Holland Sr., Robert Byron (1925-2014)
Robert Byron Holland Sr. died July 2, 2014. He left this life as he had lived, with dignity, respect, and his indomitable spirit and humor in tact. He lived a full productive life with his wife Helen Lorraine Yost who preceded him in death 5 years. Their marriage lasted an impressive 62 years. He leaves behind his brother Jack Holland in Atlanta; his 4 children; Robert Jr., Terri, Donna, and Chris Holland; 6 grandchildren; and 5 great grandchildren who choose to rejoice in the legacy of his life which ended at the age of 89.
Bob was born Feb 23,1925 in Columbia SC, to James Gillam Holland and Mable Clare Humphries, and grew up one of four boys, Jimmy, Jack, Robert and Linwood. He is a graduate of Columbia HS. He lost his father at the age of 12 to a railroad accident and was raised by his resourceful mother alone, during the depression. Bob joined the US Navy in WWII and served in the 130th Seabee's South Pacific. He descends from a long line of Patriots who have served valiantly in every war beginning with the American Revolution.
His career began by working for the US Treasury Bureau of Engraving under Truman. Data Processing became his focus 6 months after the first Eniac Computer in 1946. He completed a long career with Douglas Aircraft through ownership transitions now owned by Boeing. Bob helped pioneer, develop and install the "first" commercial cross-country data transmission system in the United States. He worked with Saturn V and the Apollo Program and finished as one of the first section managers over Data Security with McAuto in Long Beach. Bob retired in 1990 with 31 years with MDC and 50 years in the computing industry.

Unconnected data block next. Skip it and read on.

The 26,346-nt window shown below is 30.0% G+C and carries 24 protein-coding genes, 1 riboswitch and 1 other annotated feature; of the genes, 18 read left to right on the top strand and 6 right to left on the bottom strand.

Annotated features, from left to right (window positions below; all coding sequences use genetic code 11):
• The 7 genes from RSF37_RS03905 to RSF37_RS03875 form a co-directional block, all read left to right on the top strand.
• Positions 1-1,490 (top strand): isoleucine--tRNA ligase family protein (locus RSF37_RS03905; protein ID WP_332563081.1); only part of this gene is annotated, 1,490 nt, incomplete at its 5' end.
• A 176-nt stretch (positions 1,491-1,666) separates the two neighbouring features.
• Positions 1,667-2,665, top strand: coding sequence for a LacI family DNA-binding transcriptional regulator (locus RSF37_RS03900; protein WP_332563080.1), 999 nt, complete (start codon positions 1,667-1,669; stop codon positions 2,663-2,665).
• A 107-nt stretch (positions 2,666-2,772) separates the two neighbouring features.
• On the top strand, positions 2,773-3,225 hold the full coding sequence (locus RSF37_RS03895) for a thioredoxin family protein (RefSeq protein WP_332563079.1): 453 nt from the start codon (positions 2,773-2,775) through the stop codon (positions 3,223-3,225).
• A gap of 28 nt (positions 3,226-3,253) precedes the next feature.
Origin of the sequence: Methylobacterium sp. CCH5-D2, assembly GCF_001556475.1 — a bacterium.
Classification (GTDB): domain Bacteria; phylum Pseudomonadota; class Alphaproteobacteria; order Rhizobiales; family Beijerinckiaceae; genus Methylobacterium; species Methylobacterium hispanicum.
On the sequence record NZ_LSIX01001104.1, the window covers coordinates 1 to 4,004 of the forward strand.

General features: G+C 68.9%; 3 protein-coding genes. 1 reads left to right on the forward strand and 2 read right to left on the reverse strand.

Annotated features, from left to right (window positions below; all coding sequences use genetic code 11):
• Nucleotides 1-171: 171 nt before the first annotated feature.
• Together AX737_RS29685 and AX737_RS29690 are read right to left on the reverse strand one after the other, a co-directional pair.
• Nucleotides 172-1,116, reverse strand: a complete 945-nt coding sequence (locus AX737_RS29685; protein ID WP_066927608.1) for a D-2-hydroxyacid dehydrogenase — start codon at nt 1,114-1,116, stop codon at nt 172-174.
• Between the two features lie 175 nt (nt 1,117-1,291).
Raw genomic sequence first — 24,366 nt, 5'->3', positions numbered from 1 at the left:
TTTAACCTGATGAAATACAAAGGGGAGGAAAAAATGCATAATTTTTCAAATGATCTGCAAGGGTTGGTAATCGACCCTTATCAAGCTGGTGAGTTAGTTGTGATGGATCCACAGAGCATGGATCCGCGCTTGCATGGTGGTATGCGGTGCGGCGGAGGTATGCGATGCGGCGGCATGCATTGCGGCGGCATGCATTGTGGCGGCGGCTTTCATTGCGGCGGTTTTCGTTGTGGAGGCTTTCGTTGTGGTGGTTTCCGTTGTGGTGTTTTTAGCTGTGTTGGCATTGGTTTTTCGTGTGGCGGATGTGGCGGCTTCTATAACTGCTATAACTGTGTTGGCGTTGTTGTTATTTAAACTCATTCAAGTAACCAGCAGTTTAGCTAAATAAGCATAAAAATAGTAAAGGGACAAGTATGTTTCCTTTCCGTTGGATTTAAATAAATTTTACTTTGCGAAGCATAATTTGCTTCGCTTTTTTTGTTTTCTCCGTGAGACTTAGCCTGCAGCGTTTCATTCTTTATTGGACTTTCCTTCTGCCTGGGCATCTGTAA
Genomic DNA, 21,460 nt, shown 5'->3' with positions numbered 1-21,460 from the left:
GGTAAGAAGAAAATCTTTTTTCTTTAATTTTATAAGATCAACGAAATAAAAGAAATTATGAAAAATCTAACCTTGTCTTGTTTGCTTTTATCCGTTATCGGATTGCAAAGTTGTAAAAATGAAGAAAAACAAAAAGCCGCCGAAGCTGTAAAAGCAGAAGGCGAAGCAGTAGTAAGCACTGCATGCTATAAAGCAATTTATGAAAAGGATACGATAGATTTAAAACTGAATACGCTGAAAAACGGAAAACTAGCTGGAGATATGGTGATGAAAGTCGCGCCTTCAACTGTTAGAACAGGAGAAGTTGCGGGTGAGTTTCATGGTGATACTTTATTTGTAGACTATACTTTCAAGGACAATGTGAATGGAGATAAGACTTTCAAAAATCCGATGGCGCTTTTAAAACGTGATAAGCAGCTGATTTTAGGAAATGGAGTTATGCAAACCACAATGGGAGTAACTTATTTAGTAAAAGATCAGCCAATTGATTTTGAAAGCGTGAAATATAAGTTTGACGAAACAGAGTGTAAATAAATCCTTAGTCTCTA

Bob was often asked to spearhead roasts for work because of his quick wit and gift for exaggerating a good story. His grandson Ryan wrote "Poppy" had a southern drawl that stubbornly resisted five decades of life in SoCal and a charm that persisted even as his body withered. He was a southern gentleman, with an endless reservoir of tales that he loved to tell. I will always remember how his face lit up while he shared them. These stories aren't just the echoes of a grinning rapscallion with his contagious laugh, they are also the highest form of currency - to share them makes everyone richer - and my grandfather was the richest man I have ever known."
Published in Orange County Register on Jul. 15, 2014.